instagram: @jrolicious         twitter: @jrohanlon        storyofjoblog@gmail.com

Tuesday, July 01st, 2014 | Author:

Recently I was with one of my friends, and we were talking about working out, and summer, and diets, as many conversations between women go. And then she said it: “I’ve just been feeling so bad about myself recently. I haven’t even wanted to leave the house.” I was pretty shocked to hear those words coming from my beautiful, strong, fun friend’s mouth. “What?” I said. “Why?”

She went on to talk about feeling bad about her weight and body, something I believe 90%+ (if not all) women are familiar with feeling sometimes. Still, as her friend, with eyes outside of her own, I have never not seen beauty in this girl. She is one of those girls where I already feel happy for whatever man she ends up with because she is such a catch. If I’m honest, she’s one of my most favorite people.

And here she was, talking about having avoided going into public. My heart sank, but it also resonated with her.

I remember a time when I was at the end of my year studying abroad in Switzerland. There were only 25 students in the entire school, and we all lived in the same building and did life together pretty much all the time. We had class together, meals together, homework together, watched movies together, went on adventures and vacations with each other. We were, I imagine, about as close-knit as a group of people from all different countries could become.

At the end of my second semester there, it was Christmas time 2009, and we were having a school christmas dinner and talent show. The semester was wrapping up and I had much on my mind and my plate: finishing school assignments, packing my life back into two suitcases, finishing up work for my job there. And I was pushing the envelope on trying to get many of these things done right before the Christmas dinner.

As others had started to get ready I had kept working until it was about 10 minutes till the start. I was about to go down to the dinner when I realized that everyone was dressed very fancy. It was a formal dinner, and I hadn’t realized that before.

My hair was not done (it either needed to be washed and air-dried curly, or needed to be curled with a curling iron… the curse of the in-between wavy/curly hair). My make up was not done. I didn’t really have anything to wear. And on top of it all, I had the stress and emotions of finishing one of the best years of my life, and facing goodbyes I did not want to make.

The realization that it was a formal dinner just pushed me over the edge. Like my friend, I didn’t want to leave my room. I didn’t feel beautiful. With the people who were so close to me, whom I was so comfortable around, and whom I had never once tried to impress before… all of a sudden I didn’t feel beautiful enough, I didn’t feel fit to go. And I was going to let that stop me from spending the last night all together with these people who I had come to care for so deeply.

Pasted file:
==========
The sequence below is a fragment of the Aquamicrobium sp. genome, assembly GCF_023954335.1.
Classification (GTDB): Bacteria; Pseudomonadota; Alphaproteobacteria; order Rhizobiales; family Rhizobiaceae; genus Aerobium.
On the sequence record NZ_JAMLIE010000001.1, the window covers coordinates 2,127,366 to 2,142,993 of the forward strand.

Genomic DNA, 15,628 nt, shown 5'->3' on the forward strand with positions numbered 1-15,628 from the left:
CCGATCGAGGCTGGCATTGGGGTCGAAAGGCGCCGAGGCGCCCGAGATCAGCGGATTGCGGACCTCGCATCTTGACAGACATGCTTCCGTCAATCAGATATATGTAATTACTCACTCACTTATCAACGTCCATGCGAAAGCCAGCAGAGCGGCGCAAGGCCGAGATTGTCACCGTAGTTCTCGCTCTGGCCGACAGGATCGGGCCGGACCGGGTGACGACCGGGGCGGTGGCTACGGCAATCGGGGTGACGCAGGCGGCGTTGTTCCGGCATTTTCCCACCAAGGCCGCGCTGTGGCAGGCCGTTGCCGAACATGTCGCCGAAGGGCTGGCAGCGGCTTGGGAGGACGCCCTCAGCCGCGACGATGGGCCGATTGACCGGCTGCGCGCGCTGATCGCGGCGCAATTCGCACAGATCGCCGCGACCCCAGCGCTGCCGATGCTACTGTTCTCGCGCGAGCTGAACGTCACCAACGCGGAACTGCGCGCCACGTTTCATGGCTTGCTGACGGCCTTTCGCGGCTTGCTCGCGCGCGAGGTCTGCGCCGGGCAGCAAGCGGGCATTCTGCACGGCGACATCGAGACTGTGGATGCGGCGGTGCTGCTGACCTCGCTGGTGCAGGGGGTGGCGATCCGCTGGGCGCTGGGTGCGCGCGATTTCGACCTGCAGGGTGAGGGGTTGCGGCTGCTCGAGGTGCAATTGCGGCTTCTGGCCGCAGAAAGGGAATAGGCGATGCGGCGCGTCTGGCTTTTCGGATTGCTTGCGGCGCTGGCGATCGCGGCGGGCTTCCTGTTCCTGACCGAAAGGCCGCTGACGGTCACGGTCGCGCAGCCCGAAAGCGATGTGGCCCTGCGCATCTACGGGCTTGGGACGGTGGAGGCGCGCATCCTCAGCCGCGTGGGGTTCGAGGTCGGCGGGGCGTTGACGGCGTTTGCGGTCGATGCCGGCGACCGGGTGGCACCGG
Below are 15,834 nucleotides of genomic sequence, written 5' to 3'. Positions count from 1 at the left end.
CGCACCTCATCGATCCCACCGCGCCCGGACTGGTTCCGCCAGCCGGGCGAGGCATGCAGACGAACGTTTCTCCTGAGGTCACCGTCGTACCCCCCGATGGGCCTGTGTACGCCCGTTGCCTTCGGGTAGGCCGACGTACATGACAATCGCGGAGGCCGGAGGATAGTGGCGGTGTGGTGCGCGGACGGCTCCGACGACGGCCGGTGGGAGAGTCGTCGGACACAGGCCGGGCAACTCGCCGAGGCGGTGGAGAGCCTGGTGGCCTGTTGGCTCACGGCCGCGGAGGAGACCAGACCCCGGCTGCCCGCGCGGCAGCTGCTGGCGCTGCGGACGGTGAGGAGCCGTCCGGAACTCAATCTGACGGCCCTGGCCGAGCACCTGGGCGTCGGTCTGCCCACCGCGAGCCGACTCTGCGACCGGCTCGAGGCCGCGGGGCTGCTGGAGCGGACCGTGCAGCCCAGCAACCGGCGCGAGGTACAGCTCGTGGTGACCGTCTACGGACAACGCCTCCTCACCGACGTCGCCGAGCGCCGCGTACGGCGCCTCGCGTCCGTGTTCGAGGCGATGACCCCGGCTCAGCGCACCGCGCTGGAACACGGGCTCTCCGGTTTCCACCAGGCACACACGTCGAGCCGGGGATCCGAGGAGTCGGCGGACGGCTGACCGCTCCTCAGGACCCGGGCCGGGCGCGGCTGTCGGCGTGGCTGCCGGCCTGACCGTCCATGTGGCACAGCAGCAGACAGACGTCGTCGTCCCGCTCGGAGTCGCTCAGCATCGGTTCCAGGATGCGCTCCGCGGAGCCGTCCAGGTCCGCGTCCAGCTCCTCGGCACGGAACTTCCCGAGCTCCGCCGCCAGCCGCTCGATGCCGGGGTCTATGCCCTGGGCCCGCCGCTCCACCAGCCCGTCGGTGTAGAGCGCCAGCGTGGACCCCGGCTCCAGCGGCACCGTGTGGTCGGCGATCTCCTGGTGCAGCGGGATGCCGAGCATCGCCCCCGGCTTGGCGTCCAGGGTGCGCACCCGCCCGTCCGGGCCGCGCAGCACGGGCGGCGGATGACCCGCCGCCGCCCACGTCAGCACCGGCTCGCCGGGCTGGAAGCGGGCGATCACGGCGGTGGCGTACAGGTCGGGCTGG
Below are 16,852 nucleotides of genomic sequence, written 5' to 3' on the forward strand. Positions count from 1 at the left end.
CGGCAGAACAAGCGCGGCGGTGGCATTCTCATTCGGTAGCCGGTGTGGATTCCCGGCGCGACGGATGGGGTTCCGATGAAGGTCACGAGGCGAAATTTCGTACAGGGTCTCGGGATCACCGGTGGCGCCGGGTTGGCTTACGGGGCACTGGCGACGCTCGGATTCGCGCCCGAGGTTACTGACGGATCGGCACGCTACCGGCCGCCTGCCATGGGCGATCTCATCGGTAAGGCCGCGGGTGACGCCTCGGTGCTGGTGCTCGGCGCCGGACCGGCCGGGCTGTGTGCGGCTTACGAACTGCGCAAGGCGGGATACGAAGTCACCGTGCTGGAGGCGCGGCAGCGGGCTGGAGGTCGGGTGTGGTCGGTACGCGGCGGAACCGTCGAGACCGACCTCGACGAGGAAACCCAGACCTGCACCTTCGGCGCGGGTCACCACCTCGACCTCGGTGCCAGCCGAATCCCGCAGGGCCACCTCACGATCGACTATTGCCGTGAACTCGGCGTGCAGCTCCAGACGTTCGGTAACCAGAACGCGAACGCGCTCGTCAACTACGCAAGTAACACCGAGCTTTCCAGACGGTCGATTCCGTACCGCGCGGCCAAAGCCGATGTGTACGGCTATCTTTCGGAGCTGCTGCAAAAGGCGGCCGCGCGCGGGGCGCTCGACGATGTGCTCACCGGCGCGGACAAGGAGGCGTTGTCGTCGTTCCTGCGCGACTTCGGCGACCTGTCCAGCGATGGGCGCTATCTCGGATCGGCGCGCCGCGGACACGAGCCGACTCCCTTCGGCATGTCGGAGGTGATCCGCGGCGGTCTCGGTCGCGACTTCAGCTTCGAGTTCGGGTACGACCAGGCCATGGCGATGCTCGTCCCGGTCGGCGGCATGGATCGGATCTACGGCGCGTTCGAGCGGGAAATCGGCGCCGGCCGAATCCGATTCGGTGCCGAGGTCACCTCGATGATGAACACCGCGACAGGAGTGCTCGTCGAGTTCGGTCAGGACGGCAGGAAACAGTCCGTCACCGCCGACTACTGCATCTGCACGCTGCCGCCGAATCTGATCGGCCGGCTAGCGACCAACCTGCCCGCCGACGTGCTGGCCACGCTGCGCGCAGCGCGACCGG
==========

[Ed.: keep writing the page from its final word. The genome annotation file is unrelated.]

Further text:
Because thats what happens when we lose sight of the beauty that’s in us — we begin to withdraw, to isolate, because we don’t feel fit to share in life with others in whom we can see beauty.

It took the prodding and convincing of two of my best friends to make me go. They helped me figure out that I had something that would kind of work to wear. And they convinced me my hair was fine. They waited while I did a very quick makeup job to get some of the shine off my forehead. And it really was a wonderful evening. I still didn’t feel beautiful when I entered, but by the time I left the evening, I had forgotten about what was beautiful and what wasn’t altogether. I was welcome. I was known. I was loved. And that seemed to be all that mattered once I got down there.

I’m convinced that beauty has less to do with looks, and more to do with being loved, being accepted, being welcomed, being known. And about extending those same things to others.

My friend that I mentioned as beautiful before — in looks she truly is. But so are lots and lots and lots of people. What makes her SO beautiful is the way she smiles and laughs. The way she cares so deeply. The way she makes me feel welcome and loved. And the way that she is welcomed and loved by those around her.

The thing about beauty is that we can see it in others much more often than we, as women especially, can see it in ourselves. We need to make sure that we are mirrors that show others their beauty. We need to make sure that we are the friends that draw a beautiful girl out of her room or her house and bring her into places where her beauty both shines freely and simultaneously doesn’t matter anymore in her mind because she is so welcomed and accepted. We need to make sure we surround ourselves with people in our life who will be mirrors to us when we forget our own beauty.

Beauty, when mirrored, is magnified. When you act as a mirror, your own beauty shines brighter too. Because, beyond looks, beauty is that something special within us that is able to both be loved and to love; both to be welcomed and to welcome; both to be known, and to know; both to be accepted and to accept another. Beauty can’t exist fully in isolation. It blossoms in the presence and relationship with others.

It’s no coincidence that the most beautiful people I know are those whose mirrors shine others’ beauty the brightest.

You, you reading this. You are beautiful. You are lovely. May you find the friends who are mirrors to continually show you that. And may you be a mirror to show the beauty of others.

Joanna O’Hanlon is an adventurer and storyteller. She tries to be honest about the ugly and hard parts of life, and the beautiful parts too. This blog is one of the places she shares her thoughts and stories.

Other places are

instagram: @jrolicious         twitter: @jrohanlon